home > News & Events > Spotlights > Planning for complexity in cybersecurity: Caroline Vincent

by Stefanie Koperniak

SDM student and Draper Scholar Caroline Vincent is applying systems thinking to real challenges in military technology as a Cyber Officer in the US Army. She will be attending Army Cyber School after graduating from SDM.

As a 2022 graduate of the United States Military Academy at West Point, where she studied engineering management with a software focus, Caroline says her longstanding interest in cybersecurity was one of the reasons she decided to attend West Point.

“The cyber world is essentially a large system. Cybersecurity requires a systems approach for risk analysis and management, system design and integration, and interdisciplinary collaboration,” says Caroline. “It’s also important to learn how to lead in a technology setting.”

She says that SDM expands upon what she learned in studying engineering management as an undergrad. In fact, one of her instructors at West Point was SDM alumnus Arthur Middlebrooks. The curriculum in the master’s program at MIT gives a broader perspective—teaching not only about the tools, but also frameworks for system development and integration. She especially likes the ability to tailor the program to her own interests, as well as being surrounded by students working in such a diversity of areas.

“It’s unique to be in a classroom with so many people of different backgrounds and interests, all taking what they learn into their own fields,” says Caroline. “Some are focused on data science, while others are focused on sustainable engineering or other fields.”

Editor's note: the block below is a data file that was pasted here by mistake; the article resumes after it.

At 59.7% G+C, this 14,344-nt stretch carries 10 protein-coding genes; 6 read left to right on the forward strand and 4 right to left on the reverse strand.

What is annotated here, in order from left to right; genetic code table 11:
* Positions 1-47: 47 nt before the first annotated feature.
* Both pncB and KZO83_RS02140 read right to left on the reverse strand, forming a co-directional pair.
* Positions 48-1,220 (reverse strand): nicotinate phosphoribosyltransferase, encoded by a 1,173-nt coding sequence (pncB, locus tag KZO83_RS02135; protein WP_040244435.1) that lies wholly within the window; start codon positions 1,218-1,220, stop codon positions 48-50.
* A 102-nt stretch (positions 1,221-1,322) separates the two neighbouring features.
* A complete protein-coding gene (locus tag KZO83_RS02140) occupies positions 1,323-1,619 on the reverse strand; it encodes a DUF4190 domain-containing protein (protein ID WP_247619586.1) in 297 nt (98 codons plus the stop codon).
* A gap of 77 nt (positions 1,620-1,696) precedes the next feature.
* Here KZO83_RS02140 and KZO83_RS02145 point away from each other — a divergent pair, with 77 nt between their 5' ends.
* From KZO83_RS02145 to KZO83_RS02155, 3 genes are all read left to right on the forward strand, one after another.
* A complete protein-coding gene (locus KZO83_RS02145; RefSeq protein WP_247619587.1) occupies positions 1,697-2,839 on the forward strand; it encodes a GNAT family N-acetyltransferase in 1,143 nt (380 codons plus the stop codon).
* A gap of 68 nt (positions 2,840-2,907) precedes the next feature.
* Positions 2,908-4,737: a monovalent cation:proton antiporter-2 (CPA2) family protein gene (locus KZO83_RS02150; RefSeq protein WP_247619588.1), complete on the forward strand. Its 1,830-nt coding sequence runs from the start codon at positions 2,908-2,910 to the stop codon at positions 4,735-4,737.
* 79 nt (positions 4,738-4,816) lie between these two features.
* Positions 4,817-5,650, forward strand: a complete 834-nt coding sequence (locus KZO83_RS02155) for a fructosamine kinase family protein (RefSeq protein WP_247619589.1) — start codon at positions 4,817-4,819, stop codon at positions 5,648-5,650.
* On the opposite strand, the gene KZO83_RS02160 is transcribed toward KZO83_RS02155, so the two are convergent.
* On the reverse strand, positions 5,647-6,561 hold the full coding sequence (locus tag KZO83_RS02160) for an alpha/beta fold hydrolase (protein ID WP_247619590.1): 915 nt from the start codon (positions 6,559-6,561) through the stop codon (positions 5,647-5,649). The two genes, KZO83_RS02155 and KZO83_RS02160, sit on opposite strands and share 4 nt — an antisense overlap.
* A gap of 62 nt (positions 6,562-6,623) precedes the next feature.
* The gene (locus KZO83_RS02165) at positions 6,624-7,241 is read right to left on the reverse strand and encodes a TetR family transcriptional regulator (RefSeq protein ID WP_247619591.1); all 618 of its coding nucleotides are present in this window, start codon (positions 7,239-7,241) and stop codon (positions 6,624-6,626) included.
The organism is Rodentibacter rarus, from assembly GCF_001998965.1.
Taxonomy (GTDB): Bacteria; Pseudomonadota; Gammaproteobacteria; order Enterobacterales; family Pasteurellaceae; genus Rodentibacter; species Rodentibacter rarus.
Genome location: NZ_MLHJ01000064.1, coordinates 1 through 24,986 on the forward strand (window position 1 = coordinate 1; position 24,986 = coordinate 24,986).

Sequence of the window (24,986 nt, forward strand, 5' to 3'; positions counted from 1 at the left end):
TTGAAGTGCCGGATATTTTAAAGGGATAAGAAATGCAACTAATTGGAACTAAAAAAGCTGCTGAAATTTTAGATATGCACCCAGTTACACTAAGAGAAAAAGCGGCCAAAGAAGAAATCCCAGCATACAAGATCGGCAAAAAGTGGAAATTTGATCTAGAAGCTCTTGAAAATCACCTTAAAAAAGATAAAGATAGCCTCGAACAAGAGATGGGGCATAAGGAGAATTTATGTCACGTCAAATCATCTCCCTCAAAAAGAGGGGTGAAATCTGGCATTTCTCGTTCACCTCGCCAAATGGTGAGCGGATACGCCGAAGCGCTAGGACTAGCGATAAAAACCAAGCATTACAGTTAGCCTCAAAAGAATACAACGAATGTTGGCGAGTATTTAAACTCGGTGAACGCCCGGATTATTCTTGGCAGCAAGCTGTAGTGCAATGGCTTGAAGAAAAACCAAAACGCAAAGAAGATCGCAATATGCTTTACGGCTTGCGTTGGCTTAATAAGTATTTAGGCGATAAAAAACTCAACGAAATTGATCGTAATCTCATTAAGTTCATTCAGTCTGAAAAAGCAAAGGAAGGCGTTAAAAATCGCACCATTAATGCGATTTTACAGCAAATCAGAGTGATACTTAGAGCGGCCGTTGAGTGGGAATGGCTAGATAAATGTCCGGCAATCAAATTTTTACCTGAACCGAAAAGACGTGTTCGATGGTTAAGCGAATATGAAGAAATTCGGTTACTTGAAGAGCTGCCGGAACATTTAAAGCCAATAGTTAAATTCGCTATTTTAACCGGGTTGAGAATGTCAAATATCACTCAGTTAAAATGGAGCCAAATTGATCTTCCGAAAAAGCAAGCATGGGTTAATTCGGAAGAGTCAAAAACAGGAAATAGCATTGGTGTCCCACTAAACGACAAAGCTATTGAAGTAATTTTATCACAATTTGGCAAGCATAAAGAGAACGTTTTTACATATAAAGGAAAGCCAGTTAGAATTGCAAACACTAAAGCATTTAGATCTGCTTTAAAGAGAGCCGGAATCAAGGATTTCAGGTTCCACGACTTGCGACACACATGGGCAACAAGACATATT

Caroline started research at Draper before beginning at SDM, working on optimizing a drone application and helping the drones avoid moving obstacles. Although she had little exposure to working in this area in undergrad, she interned with a company that builds and flies drones for military red-teaming operations. Through Draper, she also taught an MIT BeaverWorks summer course—for high school students interested in STEM—about autonomous vehicles.

Caroline’s SDM thesis builds on the earlier work she did with Draper, focusing on reinforcement learning for multi-agent autonomous robotic systems, aiming to develop the AI and decision-making needed to help a swarm of drones to navigate without colliding into each other.

Caroline says she especially enjoys optimization and considering the many factors involved in making a system work successfully.

“How do you make the system resilient to future uncertainty, integrate between multiple agents in a system, and how does it all affect the environment?” says Caroline. “Systems thinking is really about problem solving.”